While the national fodder situation is considered to be good, there are deficits on some farms, particularly dairy farms that suffered from poor grass growth due to drought-like conditions over the summer and early autumn.

The first step to dealing with this is to understand the scale of the deficit. A fodder budget should be completed which counts up all the silage in the yard and all the mouths to eat it. The deficit should be presented in terms of kilos of dry matter (DM) per cow per day, taking a typical housed period duration such as 10 to 12 weeks.

A typical dry dairy cow will eat around 12kg DM per day. If there is only enough silage on the farm for say 9kg silage per day, a decision has to be made as to what is going to fill that deficit.

Bought-in silage is available, but it comes at a price, particularly in the southeast where most of the problems are.

At €50/bale for silage, the actual cost per kilo of dry matter, presuming 200kg DM in a round bale of silage, is 25c/kg DM. To put that in context, a fodder stretcher nut costing €380/t fresh weight is costing €437/t DM or almost 44c/kg DM.

A fodder budget should be completed which counts up all the silage in the yard and all the mouths to eat it

Based on the above, you might say that buying silage is much better value than feeding expensive meal. However, this is not comparing like with like, because we don’t know the quality of the silage or indeed the quality of the meal.

For example, feeding poor-quality bought-in silage or hay to cows that are already over-fat will probably be a good thing, as it may mean they are at optimum body condition score by calving.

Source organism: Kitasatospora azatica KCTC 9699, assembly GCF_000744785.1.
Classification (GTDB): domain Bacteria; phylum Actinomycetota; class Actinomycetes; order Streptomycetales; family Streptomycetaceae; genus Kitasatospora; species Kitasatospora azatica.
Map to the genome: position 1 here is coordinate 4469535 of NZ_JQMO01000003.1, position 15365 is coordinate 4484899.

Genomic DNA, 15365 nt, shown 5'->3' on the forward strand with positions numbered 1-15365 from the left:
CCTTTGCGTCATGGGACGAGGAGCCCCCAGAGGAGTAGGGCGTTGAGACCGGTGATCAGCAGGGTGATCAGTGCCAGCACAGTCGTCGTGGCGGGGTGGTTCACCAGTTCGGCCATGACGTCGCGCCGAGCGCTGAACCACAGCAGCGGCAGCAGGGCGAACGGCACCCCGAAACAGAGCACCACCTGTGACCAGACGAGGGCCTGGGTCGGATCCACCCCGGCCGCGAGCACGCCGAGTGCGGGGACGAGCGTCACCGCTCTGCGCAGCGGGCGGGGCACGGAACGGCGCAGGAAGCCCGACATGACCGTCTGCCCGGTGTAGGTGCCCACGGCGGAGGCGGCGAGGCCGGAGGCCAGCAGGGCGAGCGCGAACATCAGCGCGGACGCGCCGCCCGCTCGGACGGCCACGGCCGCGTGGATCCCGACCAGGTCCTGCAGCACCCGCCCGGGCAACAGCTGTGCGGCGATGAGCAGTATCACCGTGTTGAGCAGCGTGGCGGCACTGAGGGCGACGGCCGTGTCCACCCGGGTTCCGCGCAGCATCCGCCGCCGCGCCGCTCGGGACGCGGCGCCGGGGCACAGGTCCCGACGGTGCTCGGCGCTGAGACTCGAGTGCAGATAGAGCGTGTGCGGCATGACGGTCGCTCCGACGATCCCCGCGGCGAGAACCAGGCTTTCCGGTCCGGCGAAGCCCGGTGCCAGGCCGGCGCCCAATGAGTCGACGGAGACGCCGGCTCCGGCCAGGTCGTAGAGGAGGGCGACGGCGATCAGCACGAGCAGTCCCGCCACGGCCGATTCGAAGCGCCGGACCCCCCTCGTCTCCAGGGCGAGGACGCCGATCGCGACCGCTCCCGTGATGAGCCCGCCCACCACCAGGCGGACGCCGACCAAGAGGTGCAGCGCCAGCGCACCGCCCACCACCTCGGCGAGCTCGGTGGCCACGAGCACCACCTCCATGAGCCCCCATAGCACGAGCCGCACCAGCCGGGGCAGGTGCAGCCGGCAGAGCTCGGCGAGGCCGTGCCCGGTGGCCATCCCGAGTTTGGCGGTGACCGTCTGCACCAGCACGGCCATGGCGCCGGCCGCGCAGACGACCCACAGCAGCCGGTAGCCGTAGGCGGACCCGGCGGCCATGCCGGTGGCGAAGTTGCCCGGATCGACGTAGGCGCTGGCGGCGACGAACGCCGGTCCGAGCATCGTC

But feeding the same feed to cows that need to gain body condition score would be a big mistake, because it’s unlikely that they will gain condition on bad feed.

There is more certainty with feeding meal because quality is consistent and depending on how good the silage is, there could be an opportunity to feed less meal than the deficit suggests and still have well-fed cows. This will require silage to be tested and a feed plan drawn up based on nutritionist advice.


The key thing when feeding meal to dry cows to stretch silage is to ensure that silage is restricted. Feeding meal on top of ad-lib silage will have a negligible impact on reducing silage intakes.

What this means in practice is that a grab of silage should be weighed and the dry matter ascertained to know how many kilos of dry matter is in each grab or bale.

Feed as many grabs or bales to each group as is required under the feed plan and do the same with meal. When the silage is gone, it’s gone, but provided the correct amount is given, the cows shouldn’t be hungry.

High-straw diets can also be fed where silage is very scarce. It is possible to feed as little as 3.5kg of silage dry matter to dry cows, in conjunction with 3kg of straw per cow per day and up to 5.25kg of meal, balanced for energy and protein.

While expensive relative to silage, this diet or variations of it may be useful where silage is very scarce, whereas hay, straw and meal are relatively plentiful, so at least feed is available.

Where high levels of meal are being fed and where silage is being restricted, the feed face becomes more critical because all cows should be able to eat at the one time in order to gain access to the meal.

In general, cows will need 700mm of barrier space per cow when silage is restricted.